This review was originally posted on POP CULTURE-Y, August 21, 2014
For all those marshmallows basking in the afterglow of the 2014 Veronica Mars movie, series creator Rob Thomas offers readers a chance to hang out with their favourite pint-sized detective in the wake of the film’s events. Written by the more-than-capableJennifer Graham, readers will immediately feel the classic Neptune colour palette in the first in a series of Veronica Mars mystery novels.
The city of Neptune acts as a superconductor for the wealthy and bored, as spring-breakers descend on the town and Veronica is called to pick up the pieces. When a girl goes missing and hints of drug cartel involvement surface, Veronica is faced with the terrifying prospect that perhaps everything is beyond her righteous powers of investigative determination.
Every character you could hope for makes an appearance, as well as larger-than-life locations, like the Camelot Motel and the Neptune Grande. Graham’s passion for the series comes through in her dialogue with pitch perfect lines to the tune of each character. Veronica and Keith’s loving father-daughter relationship is perfectly captured in the minutia of their banter and subtle gestures. Everything feels ripped straight out of an episode, which turns out to be a double-edged sword. The events that transpire are no more or less than we’ve seen before. The twists, the red herrings, the underage king-pins, everything matches what we’ve seen each season. The rich and powerful manipulate, and the bumbling cops eat right out of their hand. Everything has that same teenage aesthetic, from the beach parties, to the boyfriend troubles to the desperate need for parental approval. Veronica is 28 at this point, but she still hasn’t outgrown the youth-obsessed Neptune, and we’re led to believe she never will. In Neptune there are only the sexy and the poor.
Scenes play out with energy and drive, helped along by short chapters and no down time. Important developments secure this as an ongoing series, and the trademark thrills make the (thankfully short) wait for the second novel agonising. There’s no big cliffhanger, but the stage is rearranged tantalisingly enough that it’s hard not to crave another visit to this seedy world as soon as possible.
I’ve always admired the ability of Thomas’ characters to simultaneously represent and tear down stereotypes. The genuine societal issues addressed in this volume range from the usual classism and corruption to drug abuse and psychological disorders. Family plays a particularly strong role and leaves us with a simultaneously brighter and dimmer view of humanity and familial bonds. Each character is respected, but that doesn’t mean we’re not without our favourite caricatures. We see Cliff McCormack, the malleable, but kind-hearted public defence lawyer, Dan Lamb (Don’s older brother) the monstrously corrupt, but imbecilic sheriff, and Petra Landros, the former underwear model turned hotel tycoon, able to throw money at any situation. These characters offer a more cartoonish look at the plight of this troubled town. Many of the bad guys are fun to hate, but The Thousand Dollar Tan Line offers us several of the best kinds of villains, ones whose trajectory is relatable and all the more tragic.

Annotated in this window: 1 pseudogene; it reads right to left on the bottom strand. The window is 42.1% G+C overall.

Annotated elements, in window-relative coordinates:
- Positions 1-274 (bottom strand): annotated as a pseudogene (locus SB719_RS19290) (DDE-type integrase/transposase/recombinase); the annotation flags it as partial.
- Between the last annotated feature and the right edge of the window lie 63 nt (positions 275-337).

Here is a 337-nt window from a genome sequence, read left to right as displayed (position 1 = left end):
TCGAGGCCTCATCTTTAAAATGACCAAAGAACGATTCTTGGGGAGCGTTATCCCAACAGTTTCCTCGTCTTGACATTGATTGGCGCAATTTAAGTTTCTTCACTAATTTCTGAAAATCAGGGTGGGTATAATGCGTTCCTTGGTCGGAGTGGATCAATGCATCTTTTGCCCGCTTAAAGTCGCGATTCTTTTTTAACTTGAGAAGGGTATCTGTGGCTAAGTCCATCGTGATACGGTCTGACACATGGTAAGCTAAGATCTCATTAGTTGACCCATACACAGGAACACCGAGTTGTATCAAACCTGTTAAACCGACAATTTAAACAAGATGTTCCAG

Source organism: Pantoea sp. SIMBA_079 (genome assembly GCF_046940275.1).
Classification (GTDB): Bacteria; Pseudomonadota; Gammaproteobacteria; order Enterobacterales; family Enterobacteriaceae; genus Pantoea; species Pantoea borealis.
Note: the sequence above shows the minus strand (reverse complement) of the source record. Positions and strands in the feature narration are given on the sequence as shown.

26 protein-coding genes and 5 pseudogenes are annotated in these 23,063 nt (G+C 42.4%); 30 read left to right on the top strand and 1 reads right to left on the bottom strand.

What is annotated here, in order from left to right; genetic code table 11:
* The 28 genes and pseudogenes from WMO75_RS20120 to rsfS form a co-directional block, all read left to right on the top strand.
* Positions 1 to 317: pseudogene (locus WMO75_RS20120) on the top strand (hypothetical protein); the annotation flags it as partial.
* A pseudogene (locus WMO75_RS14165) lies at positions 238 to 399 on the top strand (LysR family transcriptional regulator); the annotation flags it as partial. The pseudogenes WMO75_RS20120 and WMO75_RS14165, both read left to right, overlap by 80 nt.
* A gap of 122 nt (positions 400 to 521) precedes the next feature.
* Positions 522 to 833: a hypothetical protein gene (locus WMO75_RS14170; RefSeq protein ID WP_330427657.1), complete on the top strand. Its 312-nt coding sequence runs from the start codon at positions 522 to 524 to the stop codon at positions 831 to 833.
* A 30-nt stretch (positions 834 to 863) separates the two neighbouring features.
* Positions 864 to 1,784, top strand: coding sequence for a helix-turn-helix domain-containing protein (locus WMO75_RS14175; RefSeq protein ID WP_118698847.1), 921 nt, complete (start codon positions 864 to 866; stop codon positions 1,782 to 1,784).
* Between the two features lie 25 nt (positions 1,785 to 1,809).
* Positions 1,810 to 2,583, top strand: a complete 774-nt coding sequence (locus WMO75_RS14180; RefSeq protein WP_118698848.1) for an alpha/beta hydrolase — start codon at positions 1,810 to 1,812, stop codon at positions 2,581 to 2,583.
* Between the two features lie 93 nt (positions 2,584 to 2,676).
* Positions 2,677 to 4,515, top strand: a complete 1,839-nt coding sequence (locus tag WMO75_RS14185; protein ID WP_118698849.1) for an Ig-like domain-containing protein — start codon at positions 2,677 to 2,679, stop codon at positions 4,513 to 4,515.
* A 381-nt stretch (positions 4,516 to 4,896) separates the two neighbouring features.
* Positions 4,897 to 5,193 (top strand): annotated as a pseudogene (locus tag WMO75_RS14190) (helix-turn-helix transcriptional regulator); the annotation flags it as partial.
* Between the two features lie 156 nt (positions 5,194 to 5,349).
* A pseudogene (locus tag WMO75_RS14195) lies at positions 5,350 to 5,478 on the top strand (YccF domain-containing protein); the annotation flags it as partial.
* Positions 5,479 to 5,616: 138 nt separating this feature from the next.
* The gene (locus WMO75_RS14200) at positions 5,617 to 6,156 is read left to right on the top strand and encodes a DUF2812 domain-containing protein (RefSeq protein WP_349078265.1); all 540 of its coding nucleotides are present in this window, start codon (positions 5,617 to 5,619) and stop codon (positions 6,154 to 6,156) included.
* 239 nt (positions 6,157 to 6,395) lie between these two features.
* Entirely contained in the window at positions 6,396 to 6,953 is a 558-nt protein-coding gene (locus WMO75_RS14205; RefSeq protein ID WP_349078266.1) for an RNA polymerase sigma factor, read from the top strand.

The flavour of the show is carried over in the quirks and coincidences that make it a trueVeronica Mars tale. The sneaking around and ALWAYS GETTING CAUGHT, the teamwork and strong bonds of friendship, the tense stand-offs and the memorable pay-backs. And the victory is never as clear-cut as a straight-out win. This consistency is good news, as Rob Thomas assures us that these books will remain canonical, even if further television shows or movies go into production.
A large caveat worth mentioning is the book’s relationship with the film. If anyone had problems with the character and plot progression in the movie, those same choices carry over. Wallace’s useful position as a teacher at Neptune High and the needless and often somewhat unbelievable romance between Logan and Veronica are examples of contrived plot points that feel like they were thrown in for the fans. And that’s what it all boils down to: this is a book for the fans. Much of the delight in reading The Thousand Dollar Tan Line comes from spending time with these characters. There is adequate explanation of important relationships, but much will be lost if the reader can’t draw on the characters’ shared history for reference. Dick Casablancas’ whirlwind appearance is a good example of a scene that will only be of note to Veronica Mars fans.
Ultimately there’s little here to lift the novel above the best episodes of the television show – but that doesn’t mean it’s not worth reading. The plot is interesting and well paced. The characters are true to form. There are interesting developments for our heroes that will leave fans wanting more. As a first venture into the Veronica Mars series of mystery novels it acts as a fantastic and mostly memorable tale about family and greed. A must-read for all marshmallows.